Almost every MPU4 MPU will, be now, have been subjected to battery damage. The blue
Nicad or the green Nikel Metal Hydride battery will have degraded, leaked or out-gased
causing damage to the pcb tracks and components in the battery area.
Depending on which battery was fitted, the orientation of the MPU in the machine,
the length of time the battery has been on the board and the type of MPU4 board,
all determine the severity of the damage.
Worse case scenario is a late MOD4 board with the light green mask and a green battery
fitted. Most of the these boards are beyond economical repair as track damage can
be severe. These can still used for parts to repair other boards, so don’t bin just
Best case scenario is a MOD2 board with a dark green mask and a blue battery fitted.
Although they can look terrible, most of what you see is the battery residue caused
by the battery out-gasing. (Pressure builds inside the battery as it ages, eventually
the seals give way and a corrosive gas is emitted.)
Carefully cut the battery off the board with side cutters. Take care not to damage
the pcb when doing this as some batteries are mounted very close to the board. Do
not attempt this without a decent set of side cutters. You need to precisely snip
the battery off the board. (This method will also ensure that the
through hole connection to the reverse of the pcb, in the battery area, is maintained.
Without this connection, the board will not boot. Don’t desolder the battery, cut
it off initially especially while testing.
Once the battery has been snipped off, the alkaline deposit from the battery needs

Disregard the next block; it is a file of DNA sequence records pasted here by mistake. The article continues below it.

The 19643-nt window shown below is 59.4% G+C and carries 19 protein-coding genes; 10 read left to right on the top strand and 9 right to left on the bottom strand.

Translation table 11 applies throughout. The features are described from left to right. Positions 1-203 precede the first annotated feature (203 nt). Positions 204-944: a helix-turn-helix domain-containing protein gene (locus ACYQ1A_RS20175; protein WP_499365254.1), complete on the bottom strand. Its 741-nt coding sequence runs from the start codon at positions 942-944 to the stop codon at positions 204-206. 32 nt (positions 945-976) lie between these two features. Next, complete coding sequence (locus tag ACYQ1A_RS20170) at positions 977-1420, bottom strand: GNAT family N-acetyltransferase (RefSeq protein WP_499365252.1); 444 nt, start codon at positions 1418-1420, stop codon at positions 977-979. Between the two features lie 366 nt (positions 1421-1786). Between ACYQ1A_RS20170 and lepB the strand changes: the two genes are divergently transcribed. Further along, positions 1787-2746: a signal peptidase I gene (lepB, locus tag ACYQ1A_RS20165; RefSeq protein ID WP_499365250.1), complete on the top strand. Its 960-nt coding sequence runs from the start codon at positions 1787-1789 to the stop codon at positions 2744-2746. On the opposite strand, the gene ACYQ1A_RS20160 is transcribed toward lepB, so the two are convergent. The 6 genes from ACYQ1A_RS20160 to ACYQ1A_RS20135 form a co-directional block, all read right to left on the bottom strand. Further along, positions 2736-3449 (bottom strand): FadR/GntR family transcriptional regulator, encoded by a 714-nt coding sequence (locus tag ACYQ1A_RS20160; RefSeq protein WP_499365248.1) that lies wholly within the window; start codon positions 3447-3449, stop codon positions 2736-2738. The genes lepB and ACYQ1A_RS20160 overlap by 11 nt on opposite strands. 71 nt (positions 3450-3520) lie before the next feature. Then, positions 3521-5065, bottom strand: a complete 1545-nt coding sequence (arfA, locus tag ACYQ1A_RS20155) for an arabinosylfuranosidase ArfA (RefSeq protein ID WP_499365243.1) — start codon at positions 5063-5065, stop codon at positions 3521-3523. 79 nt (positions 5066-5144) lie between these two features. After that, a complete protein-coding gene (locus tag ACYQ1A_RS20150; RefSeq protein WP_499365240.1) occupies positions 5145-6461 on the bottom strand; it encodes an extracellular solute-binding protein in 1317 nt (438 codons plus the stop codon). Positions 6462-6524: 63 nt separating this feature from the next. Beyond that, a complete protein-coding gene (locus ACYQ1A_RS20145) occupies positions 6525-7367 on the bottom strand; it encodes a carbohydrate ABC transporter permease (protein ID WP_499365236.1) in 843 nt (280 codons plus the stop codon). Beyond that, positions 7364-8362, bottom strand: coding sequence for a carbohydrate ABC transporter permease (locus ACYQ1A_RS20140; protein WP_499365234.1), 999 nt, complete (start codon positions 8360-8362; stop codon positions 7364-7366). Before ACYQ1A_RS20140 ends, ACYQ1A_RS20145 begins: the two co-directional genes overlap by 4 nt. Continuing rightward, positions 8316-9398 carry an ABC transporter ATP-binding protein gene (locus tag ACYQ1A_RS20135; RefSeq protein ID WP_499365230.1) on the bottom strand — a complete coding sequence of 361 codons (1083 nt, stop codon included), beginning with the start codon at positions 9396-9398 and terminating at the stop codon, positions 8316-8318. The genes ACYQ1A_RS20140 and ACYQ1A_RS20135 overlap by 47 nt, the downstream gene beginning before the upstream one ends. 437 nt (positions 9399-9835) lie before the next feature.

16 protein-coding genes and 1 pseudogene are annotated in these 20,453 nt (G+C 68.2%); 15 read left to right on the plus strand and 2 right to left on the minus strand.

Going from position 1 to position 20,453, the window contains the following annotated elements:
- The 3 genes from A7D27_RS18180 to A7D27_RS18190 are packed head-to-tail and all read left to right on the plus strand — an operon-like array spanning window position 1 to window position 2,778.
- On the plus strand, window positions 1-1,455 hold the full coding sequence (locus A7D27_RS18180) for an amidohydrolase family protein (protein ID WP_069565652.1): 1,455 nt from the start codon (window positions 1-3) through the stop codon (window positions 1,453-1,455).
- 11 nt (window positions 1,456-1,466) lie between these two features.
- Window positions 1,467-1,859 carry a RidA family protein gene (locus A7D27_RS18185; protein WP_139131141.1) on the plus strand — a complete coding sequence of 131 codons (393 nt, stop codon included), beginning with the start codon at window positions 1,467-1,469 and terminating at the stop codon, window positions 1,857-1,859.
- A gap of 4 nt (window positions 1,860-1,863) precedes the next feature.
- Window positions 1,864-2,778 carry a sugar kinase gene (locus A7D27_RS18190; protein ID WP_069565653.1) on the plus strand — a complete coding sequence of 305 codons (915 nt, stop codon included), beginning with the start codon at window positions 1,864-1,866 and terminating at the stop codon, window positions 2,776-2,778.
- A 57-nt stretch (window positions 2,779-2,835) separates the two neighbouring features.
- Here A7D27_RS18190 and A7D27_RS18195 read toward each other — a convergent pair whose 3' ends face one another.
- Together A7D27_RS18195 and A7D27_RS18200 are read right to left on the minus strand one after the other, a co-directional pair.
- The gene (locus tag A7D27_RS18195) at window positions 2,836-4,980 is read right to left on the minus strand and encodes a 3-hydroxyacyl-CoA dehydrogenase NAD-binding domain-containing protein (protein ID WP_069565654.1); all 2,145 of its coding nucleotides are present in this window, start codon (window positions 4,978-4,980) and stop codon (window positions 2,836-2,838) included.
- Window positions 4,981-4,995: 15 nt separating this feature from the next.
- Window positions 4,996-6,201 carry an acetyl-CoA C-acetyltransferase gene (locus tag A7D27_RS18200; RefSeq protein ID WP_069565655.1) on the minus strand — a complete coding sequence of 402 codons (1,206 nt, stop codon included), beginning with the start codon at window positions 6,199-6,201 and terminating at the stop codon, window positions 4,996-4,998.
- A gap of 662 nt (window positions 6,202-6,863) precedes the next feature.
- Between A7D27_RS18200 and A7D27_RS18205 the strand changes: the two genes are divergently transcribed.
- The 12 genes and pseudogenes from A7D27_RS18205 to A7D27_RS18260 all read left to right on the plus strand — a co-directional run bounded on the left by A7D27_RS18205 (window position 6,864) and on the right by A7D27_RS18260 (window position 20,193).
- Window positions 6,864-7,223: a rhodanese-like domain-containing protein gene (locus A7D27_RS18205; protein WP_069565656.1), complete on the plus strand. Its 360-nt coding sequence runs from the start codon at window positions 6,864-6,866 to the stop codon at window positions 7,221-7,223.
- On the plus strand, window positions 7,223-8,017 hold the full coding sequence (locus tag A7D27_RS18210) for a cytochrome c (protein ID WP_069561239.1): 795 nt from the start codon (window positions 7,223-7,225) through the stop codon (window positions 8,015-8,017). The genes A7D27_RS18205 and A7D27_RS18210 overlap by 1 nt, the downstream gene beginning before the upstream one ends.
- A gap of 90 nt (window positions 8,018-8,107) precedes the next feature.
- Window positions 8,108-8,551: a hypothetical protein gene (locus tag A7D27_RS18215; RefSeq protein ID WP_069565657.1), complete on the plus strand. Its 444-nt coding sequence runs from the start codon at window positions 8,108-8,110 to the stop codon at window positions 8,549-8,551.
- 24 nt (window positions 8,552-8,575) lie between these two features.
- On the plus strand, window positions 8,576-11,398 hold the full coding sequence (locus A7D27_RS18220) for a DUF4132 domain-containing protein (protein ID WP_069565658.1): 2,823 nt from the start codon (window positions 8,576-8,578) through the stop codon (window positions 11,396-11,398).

to be neutralised. For this task, we use vinegar.
Douse the affected area and brush into the PCB using a paint brush. The vinegar will
react with the alkaline battery residue often causing a fizzing action. It is not
uncommon for components in the battery area to be
so degraded by battery residue that the components actually disintegrate when vinegar
is applied. This cannot be helped. Anything destroyed will have to be reconstructed
Once the area has been thoroughly cleaned, wash with tap water. I sometimes wash
the whole board if it's black with dust, but if not, I just do the local area.
One the board is clean, it must be dried. Not just dried with a cloth, it must be
bone dry. I put my boards on a radiator on their edge for at least 24 hours. If the
board is not dried thoroughly, the component legs will rust and you will have numerous
problems when you power the board. It must be dry, totally dry!
When dry, look for damaged tracks under where the battery would have been. MPU4 boards
suffer, no boot, loss of token lock-out magnet, missing pay-outs,
battery not charging, all are symptoms of broken tracks. They will all need to be
traced and repaired.
Use a fibre-glass pencil to clean component legs and clean pcb tracks. You must remove
all the crud from the pcb. Buzz out the tracks with a meter to check there are no
breaks. (Be thorough, it’s easy to get complacent and miss a broken track).
You may be lucky, some are fine just needing a quick clean, in which case power up
and see what happens. Don't de-solder the battery holes until a new battery is fitted.
Fly-lead and mount away from the pcb as shown in the picture below. (MPU4 will run
without a battery)
A new battery is a 2.4v NiMh - they cost about £5 to replace.